Hospice VolunteersIt is estimated that there are about 460 000 hospice volunteers working in hospices throughout America and they play an important role in the hospice philosophy of care. The volunteers are an important part of the interdisciplinary team that works with dying patients by providing a more humane system of care for the patient but for the family as well. It is required by federal law that at least 5% of the hospice care is provided by volunteers. This requirement however applies for the certified hospice agencies which are eligible for the Medicare and Medicaid programs and thus reimbursement.
Most individuals choose becoming volunteers in a hospice because they see it as an intellectually stimulating and emotionally meaningful experience. Many volunteers enter the system of hospice care after being themselves members of dying patients who had went though the same processes. This firsthand experience with terminally ill patients usually determines the volunteers to understand the value of hospice care and how important becoming part of it is. However, a fifth of the volunteers are new to the service.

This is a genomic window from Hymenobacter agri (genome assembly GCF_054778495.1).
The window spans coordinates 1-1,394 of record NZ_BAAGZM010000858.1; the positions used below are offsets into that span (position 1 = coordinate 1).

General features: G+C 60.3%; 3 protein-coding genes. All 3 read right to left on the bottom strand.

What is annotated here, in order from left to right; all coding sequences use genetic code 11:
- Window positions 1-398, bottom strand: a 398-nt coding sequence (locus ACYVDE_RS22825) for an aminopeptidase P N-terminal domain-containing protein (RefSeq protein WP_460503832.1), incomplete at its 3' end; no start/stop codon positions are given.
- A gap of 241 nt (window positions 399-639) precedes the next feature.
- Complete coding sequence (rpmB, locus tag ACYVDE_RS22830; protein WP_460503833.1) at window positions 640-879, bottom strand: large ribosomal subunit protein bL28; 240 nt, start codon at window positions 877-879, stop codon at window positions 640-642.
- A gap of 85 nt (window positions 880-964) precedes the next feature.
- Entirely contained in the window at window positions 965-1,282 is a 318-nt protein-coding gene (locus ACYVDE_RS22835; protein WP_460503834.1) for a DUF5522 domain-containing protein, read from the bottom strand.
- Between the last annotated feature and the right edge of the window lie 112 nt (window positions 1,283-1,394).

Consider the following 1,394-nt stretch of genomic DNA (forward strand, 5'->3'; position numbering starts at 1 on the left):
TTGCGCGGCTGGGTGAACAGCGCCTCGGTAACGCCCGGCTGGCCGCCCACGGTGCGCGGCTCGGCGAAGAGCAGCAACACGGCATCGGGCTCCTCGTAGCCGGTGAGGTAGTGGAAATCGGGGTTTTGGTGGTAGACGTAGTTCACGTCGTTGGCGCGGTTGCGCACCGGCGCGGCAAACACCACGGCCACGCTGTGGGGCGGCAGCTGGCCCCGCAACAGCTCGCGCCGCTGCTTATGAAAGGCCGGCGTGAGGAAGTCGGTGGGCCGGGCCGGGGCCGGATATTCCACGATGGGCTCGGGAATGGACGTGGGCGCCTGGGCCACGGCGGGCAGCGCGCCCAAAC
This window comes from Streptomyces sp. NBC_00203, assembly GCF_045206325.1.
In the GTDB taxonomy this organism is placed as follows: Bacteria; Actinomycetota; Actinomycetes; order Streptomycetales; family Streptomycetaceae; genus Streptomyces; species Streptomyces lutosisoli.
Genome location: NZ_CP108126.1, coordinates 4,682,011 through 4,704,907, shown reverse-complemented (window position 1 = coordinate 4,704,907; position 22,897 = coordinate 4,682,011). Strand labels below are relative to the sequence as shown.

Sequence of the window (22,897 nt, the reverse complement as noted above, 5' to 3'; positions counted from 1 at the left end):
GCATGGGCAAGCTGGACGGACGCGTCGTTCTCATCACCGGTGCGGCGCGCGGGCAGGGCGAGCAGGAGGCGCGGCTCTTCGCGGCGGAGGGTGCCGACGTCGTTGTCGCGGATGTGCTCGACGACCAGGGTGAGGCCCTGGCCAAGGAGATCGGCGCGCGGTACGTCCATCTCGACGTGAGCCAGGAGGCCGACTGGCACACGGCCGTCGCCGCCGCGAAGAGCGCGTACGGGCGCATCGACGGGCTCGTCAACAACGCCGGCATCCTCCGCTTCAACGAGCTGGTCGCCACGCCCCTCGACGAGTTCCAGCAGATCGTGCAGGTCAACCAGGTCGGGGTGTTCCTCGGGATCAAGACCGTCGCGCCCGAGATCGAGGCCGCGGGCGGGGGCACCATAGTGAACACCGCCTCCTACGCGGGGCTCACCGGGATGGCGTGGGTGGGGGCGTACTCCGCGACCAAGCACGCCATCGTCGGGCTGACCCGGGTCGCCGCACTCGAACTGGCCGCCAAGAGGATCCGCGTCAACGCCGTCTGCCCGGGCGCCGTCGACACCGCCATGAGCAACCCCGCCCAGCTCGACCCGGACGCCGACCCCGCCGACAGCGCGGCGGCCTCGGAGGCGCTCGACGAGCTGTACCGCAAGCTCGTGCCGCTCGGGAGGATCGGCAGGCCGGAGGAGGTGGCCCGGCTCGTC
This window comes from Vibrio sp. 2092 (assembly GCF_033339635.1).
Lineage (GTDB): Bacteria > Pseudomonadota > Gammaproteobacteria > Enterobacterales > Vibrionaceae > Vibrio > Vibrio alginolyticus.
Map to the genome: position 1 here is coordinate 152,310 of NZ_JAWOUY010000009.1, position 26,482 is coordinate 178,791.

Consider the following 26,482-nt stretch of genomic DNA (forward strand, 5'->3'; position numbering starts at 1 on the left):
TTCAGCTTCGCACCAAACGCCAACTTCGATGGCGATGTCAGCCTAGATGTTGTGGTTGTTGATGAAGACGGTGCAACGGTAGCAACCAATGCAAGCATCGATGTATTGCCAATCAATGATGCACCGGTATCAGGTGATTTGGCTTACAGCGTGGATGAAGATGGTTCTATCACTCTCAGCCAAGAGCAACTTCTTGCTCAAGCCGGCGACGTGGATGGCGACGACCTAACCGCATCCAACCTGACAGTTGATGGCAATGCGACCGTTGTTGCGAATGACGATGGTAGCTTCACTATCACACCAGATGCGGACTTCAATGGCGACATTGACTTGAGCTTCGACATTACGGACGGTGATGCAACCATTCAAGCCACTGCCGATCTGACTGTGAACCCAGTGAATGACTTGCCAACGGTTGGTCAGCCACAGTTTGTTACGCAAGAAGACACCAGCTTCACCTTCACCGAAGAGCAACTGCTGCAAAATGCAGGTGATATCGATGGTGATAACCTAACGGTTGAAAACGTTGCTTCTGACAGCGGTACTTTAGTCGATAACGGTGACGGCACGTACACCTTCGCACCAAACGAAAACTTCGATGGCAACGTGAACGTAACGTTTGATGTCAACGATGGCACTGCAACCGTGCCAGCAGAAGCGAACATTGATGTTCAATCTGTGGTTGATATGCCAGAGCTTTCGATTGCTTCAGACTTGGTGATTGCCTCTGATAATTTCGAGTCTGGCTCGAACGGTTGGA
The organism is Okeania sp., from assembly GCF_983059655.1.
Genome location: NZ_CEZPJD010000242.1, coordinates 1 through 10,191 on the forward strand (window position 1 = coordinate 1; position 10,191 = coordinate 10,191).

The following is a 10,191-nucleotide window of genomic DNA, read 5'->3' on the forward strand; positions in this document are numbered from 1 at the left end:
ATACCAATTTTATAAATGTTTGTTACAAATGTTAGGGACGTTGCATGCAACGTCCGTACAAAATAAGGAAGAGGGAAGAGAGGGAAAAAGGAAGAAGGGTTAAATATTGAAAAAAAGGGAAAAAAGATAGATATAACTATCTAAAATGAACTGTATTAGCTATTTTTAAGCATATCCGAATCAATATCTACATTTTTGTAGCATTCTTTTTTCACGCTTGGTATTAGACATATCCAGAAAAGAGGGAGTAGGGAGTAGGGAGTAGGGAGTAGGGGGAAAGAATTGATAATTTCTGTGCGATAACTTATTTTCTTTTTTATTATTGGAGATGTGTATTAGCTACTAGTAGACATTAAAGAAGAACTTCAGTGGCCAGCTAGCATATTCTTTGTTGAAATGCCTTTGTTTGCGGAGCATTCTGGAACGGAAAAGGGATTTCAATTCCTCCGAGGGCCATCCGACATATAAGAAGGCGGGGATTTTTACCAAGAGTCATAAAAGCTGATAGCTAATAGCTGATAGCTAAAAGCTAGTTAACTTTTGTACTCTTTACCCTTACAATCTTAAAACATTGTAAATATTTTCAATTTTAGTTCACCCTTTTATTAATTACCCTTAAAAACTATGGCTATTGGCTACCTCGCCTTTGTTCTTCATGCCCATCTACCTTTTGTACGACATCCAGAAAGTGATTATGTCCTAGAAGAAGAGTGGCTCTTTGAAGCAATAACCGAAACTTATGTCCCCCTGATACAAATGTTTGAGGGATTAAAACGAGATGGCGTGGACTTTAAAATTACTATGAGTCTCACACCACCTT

Becoming a volunteer for hospice care is much easier than people think. One only has to contact their local hospice and ask whether there is a need for volunteers and usually there is. It is up to the volunteer to find the emotional strength and determination to help dying patients and their families to better cope with their situation. Volunteers can get involved in a wide range of activities including providing support for the patients, respite and support for the family members, child care assistance, bereavement support programs and fund raising or other administrative work. Providing support for patients could imply visiting, reading, talking and walking or helping with groceries as part of providing respite for family members programs. Nevertheless, the volunteers may help with raising funds for the patients who do not have the financial means to cover their hospice care.